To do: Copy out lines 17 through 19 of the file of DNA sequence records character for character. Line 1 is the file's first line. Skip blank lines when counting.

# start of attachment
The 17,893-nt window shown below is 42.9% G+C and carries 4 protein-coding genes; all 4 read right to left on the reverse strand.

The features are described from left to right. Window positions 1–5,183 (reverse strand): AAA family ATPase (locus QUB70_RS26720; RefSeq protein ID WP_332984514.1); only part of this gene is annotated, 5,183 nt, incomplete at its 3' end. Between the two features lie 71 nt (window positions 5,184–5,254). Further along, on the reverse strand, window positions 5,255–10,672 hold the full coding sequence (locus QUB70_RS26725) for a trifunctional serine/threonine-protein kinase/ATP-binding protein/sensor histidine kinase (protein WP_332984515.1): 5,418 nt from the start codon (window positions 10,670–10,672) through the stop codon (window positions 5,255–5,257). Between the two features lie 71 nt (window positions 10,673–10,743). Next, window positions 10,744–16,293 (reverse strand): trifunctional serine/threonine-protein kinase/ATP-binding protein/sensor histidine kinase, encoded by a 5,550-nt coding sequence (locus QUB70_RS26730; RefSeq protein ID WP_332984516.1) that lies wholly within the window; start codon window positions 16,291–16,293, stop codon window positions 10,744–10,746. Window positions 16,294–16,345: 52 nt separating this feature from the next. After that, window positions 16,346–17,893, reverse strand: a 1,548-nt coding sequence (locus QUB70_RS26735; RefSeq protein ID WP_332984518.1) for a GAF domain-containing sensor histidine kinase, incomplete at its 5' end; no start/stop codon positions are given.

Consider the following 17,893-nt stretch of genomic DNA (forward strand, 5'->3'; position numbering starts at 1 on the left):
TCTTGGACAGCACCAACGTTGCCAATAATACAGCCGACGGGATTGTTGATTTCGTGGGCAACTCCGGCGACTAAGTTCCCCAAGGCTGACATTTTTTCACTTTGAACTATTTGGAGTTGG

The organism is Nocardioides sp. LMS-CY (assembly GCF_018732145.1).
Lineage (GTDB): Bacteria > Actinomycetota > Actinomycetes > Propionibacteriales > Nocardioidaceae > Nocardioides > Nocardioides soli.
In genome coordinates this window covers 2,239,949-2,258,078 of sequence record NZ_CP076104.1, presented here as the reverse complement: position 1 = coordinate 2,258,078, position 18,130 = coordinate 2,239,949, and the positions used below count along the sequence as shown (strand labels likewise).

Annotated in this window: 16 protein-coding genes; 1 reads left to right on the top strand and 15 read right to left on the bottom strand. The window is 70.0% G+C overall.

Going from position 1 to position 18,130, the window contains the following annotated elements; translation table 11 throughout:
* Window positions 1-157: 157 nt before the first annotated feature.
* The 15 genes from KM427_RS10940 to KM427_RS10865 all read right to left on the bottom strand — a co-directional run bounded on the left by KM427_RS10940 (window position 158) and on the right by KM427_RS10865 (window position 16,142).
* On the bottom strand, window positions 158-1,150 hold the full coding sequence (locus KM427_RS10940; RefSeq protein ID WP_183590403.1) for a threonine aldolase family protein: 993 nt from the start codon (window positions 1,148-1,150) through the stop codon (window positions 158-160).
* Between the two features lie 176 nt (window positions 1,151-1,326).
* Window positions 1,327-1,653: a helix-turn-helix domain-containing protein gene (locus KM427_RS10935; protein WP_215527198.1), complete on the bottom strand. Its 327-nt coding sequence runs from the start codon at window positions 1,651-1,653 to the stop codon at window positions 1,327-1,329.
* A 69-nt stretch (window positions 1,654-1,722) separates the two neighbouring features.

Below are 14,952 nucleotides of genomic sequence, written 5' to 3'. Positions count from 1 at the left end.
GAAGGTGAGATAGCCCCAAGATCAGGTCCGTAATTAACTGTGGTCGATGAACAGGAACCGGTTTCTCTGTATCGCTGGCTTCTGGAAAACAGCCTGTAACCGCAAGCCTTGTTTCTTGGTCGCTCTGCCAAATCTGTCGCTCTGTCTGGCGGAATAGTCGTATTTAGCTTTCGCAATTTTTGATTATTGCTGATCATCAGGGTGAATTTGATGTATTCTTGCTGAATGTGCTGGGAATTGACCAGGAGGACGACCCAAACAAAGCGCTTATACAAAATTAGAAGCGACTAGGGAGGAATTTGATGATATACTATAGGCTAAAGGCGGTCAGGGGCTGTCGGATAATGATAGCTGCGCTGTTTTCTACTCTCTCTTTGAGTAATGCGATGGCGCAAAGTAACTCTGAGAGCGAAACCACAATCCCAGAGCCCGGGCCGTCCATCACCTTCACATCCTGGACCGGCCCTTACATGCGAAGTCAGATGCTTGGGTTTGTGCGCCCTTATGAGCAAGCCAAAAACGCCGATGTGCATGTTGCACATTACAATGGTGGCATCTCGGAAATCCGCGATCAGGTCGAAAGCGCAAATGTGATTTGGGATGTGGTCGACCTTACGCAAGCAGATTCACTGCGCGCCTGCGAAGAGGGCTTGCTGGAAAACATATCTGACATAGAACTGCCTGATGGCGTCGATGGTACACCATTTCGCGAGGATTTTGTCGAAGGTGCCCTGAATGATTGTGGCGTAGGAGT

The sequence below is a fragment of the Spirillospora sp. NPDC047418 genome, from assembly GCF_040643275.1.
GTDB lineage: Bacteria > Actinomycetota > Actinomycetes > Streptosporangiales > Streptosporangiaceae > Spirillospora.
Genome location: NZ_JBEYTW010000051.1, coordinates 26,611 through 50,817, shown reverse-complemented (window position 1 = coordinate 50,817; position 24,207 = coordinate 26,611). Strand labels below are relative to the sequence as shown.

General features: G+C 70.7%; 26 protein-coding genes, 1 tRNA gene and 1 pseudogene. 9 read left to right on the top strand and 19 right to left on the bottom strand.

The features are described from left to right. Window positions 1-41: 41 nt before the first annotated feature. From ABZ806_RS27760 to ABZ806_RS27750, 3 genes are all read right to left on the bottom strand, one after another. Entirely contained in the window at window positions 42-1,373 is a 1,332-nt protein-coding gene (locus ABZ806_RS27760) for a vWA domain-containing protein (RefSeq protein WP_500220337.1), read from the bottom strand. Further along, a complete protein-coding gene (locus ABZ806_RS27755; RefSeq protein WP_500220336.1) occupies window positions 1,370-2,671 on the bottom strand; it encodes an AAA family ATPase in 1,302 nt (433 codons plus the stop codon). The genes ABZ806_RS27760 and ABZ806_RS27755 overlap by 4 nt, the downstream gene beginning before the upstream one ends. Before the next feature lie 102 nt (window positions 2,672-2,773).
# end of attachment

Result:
GAAGGTGAGATAGCCCCAAGATCAGGTCCGTAATTAACTGTGGTCGATGAACAGGAACCGGTTTCTCTGTATCGCTGGCTTCTGGAAAACAGCCTGTAACCGCAAGCCTTGTTTCTTGGTCGCTCTGCCAAATCTGTCGCTCTGTCTGGCGGAATAGTCGTATTTAGCTTTCGCAATTTTTGATTATTGCTGATCATCAGGGTGAATTTGATGTATTCTTGCTGAATGTGCTGGGAATTGACCAGGAGGACGACCCAAACAAAGCGCTTATACAAAATTAGAAGCGACTAGGGAGGAATTTGATGATATACTATAGGCTAAAGGCGGTCAGGGGCTGTCGGATAATGATAGCTGCGCTGTTTTCTACTCTCTCTTTGAGTAATGCGATGGCGCAAAGTAACTCTGAGAGCGAAACCACAATCCCAGAGCCCGGGCCGTCCATCACCTTCACATCCTGGACCGGCCCTTACATGCGAAGTCAGATGCTTGGGTTTGTGCGCCCTTATGAGCAAGCCAAAAACGCCGATGTGCATGTTGCACATTACAATGGTGGCATCTCGGAAATCCGCGATCAGGTCGAAAGCGCAAATGTGATTTGGGATGTGGTCGACCTTACGCAAGCAGATTCACTGCGCGCCTGCGAAGAGGGCTTGCTGGAAAACATATCTGACATAGAACTGCCTGATGGCGTCGATGGTACACCATTTCGCGAGGATTTTGTCGAAGGTGCCCTGAATGATTGTGGCGTAGGAGT

The sequence below is a fragment of the Spirillospora sp. NPDC047418 genome, from assembly GCF_040643275.1.
GTDB lineage: Bacteria > Actinomycetota > Actinomycetes > Streptosporangiales > Streptosporangiaceae > Spirillospora.